Work: Rebecca Van Dyke, busser at Penny Cluse
Rebecca Van Dyke
Breakfast at Penny Cluse has become a Burlington institution. Maybe not on par with having a cone at Ben & Jerry's, but close. Locals and tourists alike pack the Cherry Street restaurant each weekend, waiting an hour or more for biscuits and herb cream gravy. Even celebrities like Molly Ringwald and Ani DiFranco have been known to stop by.
All that activity puts a lot of pressure on the staff -- not just the servers who take the orders and the cooks who prepare them, but also the bussers who are responsible for cleaning it all up. On busy days they're constantly in motion, from the time they arrive at 8:30 a.m. until the restaurant closes at 3 p.m.
Twenty-five-year-old Rebecca Van Dyke doesn't mind the fast pace; she enjoys being a part of what she calls "a finely tuned machine." The Lynchburg, Virginia, native has a B.A. in English Literature from the University of Virginia and, like many Penny Cluse staffers, she's an artist. When she's not clearing tables, Van Dyke dabbles in freelance film production. Right now she's working on a short film about food, and has a gig as camera assistant for a CBS profile of local "Survivor" star Kathy O'Brien. Van Dyke moved to Burlington in 2002 and began working at Penny Cluse last August.
SEVEN DAYS: Did you always want to be a busser, all your life?
REBECCA VAN DYKE: Ever since I ... no, just kidding.
SD: Do you find it interesting?
RVD: I guess it is interesting. Because the work is always the same, I don't have to think a lot. I spend a lot of my time observing people. And then with my co-workers, the conversation is always really interesting.
SD: What do you talk about?
RVD: Music. Books. Customers. We throw out ideas. Like the other day some woman walked in and stole our plunger. She just came in, used the bathroom, took our plunger, stuck it in her bag, and left. We saw her walking, and she darted inside Brooks [Pharmacy] after walking halfway across the parking lot. So I decided that that needs to go in some movie.
SD: Bussers, unlike servers, get to be close to customers but don't have to talk to them; you get to be kind of invisible. Do you eavesdrop on conversations?
RVD: I sometimes do. I try not to eavesdrop too much, and when I do, it's unintentional.
SD: But you do, occasionally?
RVD: Yeah, occasionally. I hear things ... One half of a couple will be in tears. You can't help but wonder what's happening in their life, and why they're still coming in.
I've watched a couple people leave abruptly. Sometimes it seems really traumatic -- it doesn't happen regularly. And, you know, families, where brothers and sisters are fighting, and then the whole family starts fighting, and then it's, like, awkward silence. Those ones I steer clear of, usually.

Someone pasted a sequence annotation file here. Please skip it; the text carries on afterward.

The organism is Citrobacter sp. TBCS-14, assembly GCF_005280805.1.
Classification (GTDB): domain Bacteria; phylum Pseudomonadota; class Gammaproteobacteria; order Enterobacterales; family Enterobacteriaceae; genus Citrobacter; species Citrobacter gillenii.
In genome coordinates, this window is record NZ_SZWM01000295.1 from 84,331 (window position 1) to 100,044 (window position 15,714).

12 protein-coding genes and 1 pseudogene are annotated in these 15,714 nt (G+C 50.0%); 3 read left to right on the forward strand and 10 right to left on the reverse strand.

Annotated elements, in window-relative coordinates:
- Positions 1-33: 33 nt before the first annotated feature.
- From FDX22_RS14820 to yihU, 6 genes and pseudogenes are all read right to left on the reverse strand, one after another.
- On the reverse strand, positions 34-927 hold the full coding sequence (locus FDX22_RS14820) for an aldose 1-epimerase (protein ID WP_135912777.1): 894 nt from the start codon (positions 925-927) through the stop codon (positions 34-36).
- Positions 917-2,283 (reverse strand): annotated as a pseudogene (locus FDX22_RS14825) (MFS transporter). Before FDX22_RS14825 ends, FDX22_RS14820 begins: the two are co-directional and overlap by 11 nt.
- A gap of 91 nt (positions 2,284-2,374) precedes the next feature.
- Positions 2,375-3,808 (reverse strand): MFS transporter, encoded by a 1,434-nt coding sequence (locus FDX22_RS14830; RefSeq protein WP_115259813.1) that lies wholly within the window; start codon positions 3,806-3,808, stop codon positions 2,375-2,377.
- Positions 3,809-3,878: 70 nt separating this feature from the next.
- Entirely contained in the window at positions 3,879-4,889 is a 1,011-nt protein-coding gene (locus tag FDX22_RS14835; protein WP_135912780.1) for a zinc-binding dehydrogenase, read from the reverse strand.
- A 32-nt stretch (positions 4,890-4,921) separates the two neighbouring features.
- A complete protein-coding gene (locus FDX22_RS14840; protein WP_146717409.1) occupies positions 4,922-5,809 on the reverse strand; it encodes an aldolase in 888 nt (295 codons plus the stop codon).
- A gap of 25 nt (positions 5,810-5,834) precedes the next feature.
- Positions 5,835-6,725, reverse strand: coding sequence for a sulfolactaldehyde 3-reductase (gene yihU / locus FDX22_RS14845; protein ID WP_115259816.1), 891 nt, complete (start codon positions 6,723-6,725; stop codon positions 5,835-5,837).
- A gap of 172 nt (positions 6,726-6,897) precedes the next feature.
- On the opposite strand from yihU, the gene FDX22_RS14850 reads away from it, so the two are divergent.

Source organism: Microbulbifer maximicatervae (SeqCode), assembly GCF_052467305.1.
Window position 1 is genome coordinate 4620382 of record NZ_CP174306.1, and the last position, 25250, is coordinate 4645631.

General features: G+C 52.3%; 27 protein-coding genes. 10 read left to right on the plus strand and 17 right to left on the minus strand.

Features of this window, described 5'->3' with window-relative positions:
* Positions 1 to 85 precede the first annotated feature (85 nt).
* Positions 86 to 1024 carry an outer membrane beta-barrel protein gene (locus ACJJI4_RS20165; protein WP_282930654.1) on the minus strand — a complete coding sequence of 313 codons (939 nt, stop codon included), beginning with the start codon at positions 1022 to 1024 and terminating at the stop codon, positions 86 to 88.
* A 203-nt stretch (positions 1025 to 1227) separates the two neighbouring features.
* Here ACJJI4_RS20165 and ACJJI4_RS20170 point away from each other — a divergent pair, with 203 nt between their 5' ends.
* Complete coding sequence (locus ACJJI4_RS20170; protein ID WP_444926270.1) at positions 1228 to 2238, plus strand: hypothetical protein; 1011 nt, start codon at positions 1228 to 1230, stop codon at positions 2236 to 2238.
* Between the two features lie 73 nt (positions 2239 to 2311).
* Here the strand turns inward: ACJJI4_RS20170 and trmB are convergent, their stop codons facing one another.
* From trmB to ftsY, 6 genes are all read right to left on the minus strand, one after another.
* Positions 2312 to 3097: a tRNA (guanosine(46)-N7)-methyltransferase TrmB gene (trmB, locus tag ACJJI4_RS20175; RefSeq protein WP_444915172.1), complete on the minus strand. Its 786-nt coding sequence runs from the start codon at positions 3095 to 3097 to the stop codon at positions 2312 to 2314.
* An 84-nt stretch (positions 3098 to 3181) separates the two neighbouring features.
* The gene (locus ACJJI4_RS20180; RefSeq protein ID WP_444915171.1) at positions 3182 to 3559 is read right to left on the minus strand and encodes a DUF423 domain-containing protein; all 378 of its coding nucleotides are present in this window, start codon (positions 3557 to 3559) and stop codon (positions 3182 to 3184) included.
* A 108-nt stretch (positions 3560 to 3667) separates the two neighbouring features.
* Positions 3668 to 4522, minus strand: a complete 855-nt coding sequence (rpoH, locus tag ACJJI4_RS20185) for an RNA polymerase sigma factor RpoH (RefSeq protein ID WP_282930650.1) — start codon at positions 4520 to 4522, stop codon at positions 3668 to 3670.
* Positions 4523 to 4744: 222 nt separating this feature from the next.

I like interacting with people, but there's no pressure as a busser. If the underage kid wants to drink, I don't have to deal with it. I just get to laugh at him for trying.
SD: Would you describe it as a pretty physically demanding job?
RVD: Oh, yeah. Carrying heavy bus tubs full of dishes -- those ceramic dishes, those are heavy-duty. And full water glasses. I'm going down flights of stairs with full bus tubs. That's a lot of stress on my feet. By the end of the day, the only thing I want to do is collapse. And I usually have to walk home or ride my bike.
SD: When it's busy there, you have to turn those tables over really quickly. Do you have any systems you've developed to increase efficiency?
RVD: What makes it most efficient is when I'm working with another busser and a hostess, and the three of us can kind of communicate across the restaurant. I also keep a really broad perspective on the restaurant. Even knowing who's paying, who has checks, who's just hanging out. Once you see some kind of motion, you communicate with the other busser and the hostess, and you all kind of attack at once. So it's a strategy.
SD: How do you communicate? It's happening so fast. You don't have time to say, "Hey, come here, let's talk about the table."
RVD: It's like sign language. We have made-up signs. Like "table," making a T sign with your hand, then the number of the table, you hold up that many fingers. And then if they need a high chair -- Abby, when she was there, she would make fists with her hands, and hold them up over her head, then bring them back down to the side of her body. And then there's the baby sign [pretends to hold a baby].
But really, all I have to do is look at them. If I'm waiting, kind of looking at the hostess, that means, "How many people are sitting at this table?"
SD: What are the things you wish diners would do?
RVD: Not leave their used tissues on the table. I wish people would drink their water, because I really hate when all this water goes to waste, and I have to carry it away from the table again.
Sometimes, if I don't think about it, it's fine, but if I think about it, it's like, I must handle I don't know how many napkin wads a day. Hundreds, probably. And I just hope -- probably I do it unconsciously -- that I wash my hands before I eat and don't touch my mouth. But I probably don't every time.
SD: Do you take pride in your work?
RVD: Yeah, I guess so. I don't know if I would feel the same working at another restaurant, but being a busser at Penny Cluse, I feel really important. In order to achieve the desired pace -- which is fast -- I've gotta do my part.
I guess I also take pride in neatness. Having the table wiped properly. And not having maple syrup and sticky stuff all over the place. Having the condiments arranged. This sounds really stupid, but having the condiments all kind of arranged with the maple syrup and the cream on either side, and the salt and peppers in front -- I like to have it look nice. And especially at the counter. It's important to me to have symmetry, because I just like it. When it looks nice, and when it's clean, that means I've succeeded.